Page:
Friday, March 30, 2012

What Love Will Do

"He could have been anything he wanted.  But he chose to stay here."

It has been many years now since the funeral of the elderly bachelor farmer.  He died at 88, well-beloved by the people of the small rural community where he made his home.  I particularly remember how he used to visit his sister, who was an invalid.  Her face would light up whenever he came into the room. 

Between the funeral and the cemetery, a man came up to me and introduced himself.  One of the nephews, I think.  I don't remember that.  But I remember what he said: 

"He could have been anything he wanted.  But he chose to stay here."

Perhaps he looked at me, a city girl transplanted to the country, and thought:  She doesn't really know him.  There's so much she doesn't know about him.  He might have thought that when I looked at this elderly gentleman, I only saw the surface, and I made assumptions.  I saw a man who had lived a small life, in a small community, who never married.  I saw a stoic Norwegian, a man of simple habits and few words.  But he wanted me to know things that I couldn't see, or at least that I couldn't see with my eyes.  He wanted me to know that this man didn't have to stay here.  He had choices.  He could have been an engineer.  He could have been a lawyer.  He could have moved away to the big city.  He could have done anything he wanted, been anything he wanted.  But he chose to stay.  Why?

It's not the success story that we usually hear, that we have grown familiar with:  the story about getting to the top, the story about leaving behind the small life and making it in the big city.  It's not a rags to riches story, not a story about how intelligence, creativity and drive won the day.  But the words still haunt me, "He could have been anything he wanted.  He chose to stay here."

He chose to stay here.  That is the point the apostle Paul is trying to make, in the reading we heard from Philippians.  Here is Jesus, the eternal Son of God, familiar with glory, and power and honor, and yet.... he came here.  He came here, and he stayed here, with us.  He opened his hands and healed people.  He opened his hands and fed people.  He taught and forgive and loved.  He wept with those who wept.  He raised the dead.  He rejoiced.  He walked around.  He felt pain.  He died.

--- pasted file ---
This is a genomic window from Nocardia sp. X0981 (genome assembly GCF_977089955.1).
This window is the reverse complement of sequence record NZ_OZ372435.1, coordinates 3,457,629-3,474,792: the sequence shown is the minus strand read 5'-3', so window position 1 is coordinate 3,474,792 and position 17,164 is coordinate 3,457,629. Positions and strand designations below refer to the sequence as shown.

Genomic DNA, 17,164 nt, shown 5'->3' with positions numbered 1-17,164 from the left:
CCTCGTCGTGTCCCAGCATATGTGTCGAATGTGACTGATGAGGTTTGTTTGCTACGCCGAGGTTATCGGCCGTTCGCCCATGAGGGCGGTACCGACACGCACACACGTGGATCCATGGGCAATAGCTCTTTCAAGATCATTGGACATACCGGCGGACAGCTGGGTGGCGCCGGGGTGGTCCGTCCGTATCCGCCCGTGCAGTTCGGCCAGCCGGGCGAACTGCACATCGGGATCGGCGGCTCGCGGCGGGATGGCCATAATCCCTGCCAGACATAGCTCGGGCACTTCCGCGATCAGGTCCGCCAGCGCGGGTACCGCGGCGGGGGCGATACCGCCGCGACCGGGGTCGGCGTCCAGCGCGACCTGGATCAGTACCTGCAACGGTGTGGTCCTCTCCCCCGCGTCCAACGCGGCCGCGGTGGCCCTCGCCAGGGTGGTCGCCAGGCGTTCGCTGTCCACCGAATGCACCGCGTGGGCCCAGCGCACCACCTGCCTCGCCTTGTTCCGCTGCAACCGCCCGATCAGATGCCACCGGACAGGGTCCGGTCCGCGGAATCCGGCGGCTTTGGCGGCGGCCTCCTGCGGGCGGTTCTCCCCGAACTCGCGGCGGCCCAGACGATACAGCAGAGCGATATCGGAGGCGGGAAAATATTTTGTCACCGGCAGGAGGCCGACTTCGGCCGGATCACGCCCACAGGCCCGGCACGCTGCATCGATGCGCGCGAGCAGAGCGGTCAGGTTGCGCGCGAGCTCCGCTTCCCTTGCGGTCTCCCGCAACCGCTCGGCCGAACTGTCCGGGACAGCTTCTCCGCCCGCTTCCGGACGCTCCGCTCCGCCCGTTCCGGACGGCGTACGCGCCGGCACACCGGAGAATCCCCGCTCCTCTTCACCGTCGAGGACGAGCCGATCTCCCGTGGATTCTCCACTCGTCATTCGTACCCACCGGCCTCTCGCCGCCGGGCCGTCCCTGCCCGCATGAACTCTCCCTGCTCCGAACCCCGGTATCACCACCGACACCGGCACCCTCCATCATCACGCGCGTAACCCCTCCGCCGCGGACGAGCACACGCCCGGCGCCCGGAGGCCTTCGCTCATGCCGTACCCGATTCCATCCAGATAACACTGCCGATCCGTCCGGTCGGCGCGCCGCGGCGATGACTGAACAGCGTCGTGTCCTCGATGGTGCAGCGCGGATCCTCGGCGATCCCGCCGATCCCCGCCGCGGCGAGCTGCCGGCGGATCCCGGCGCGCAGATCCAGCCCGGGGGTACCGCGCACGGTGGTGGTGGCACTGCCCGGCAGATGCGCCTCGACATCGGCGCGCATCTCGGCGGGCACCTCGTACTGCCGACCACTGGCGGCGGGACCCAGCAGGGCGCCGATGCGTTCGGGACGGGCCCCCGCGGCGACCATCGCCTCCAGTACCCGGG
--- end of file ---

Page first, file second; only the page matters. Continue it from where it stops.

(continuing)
It came to that. 

It goes in the opposite direction of the success stories that we usually hear.  First, he gave up his power, his glory, to come here.  He came here, and he stayed here.  He stayed so that people could feel his touch, could hear his voice, could be healed, and fed.  He stayed even when sky became dark, and everyone turned away.  He stayed when all that were left were taunters, saying, "He saved others.  He cannot save himself."

It came to that. 

We looked at him but didn't see.  On Palm Sunday it seemed so clear.  He was on his way up, and that was the way it was supposed to be.  But, in reality, he was on his way down, further down, all the way down, all the way down to the depths of human sin, and misery and injustice.  He was on his way down, for the sake of the children and the Pharisees, for the sake of the beautiful and the ugly, for the sake of the successful and the failures.   And no one wanted to go there with him, but he went there with us. 

Because that's what love will do. 

6 comments:

CJWille said...

Much for thought. To live where you are planted? Or to choose to be planted?

Hot Cup Lutheran said...

as always deeply beautiful...

Diane said...

thank you, Hot Cup. means a lot.

Diane said...

thank you, Hot Cup. means a lot.

PS (PSanafter-thought) said...

Some people stay where they are because they don't realize that they have a choice. Others go and then come back to be planted. Others realize that they can bloom where ever they are planted. But you put it so much better.

As one who left the city for very (tiny) small town life, I think that in many ways my life is much richer and my talents more developed than they would have been in a city.

Diane said...

well put, PS.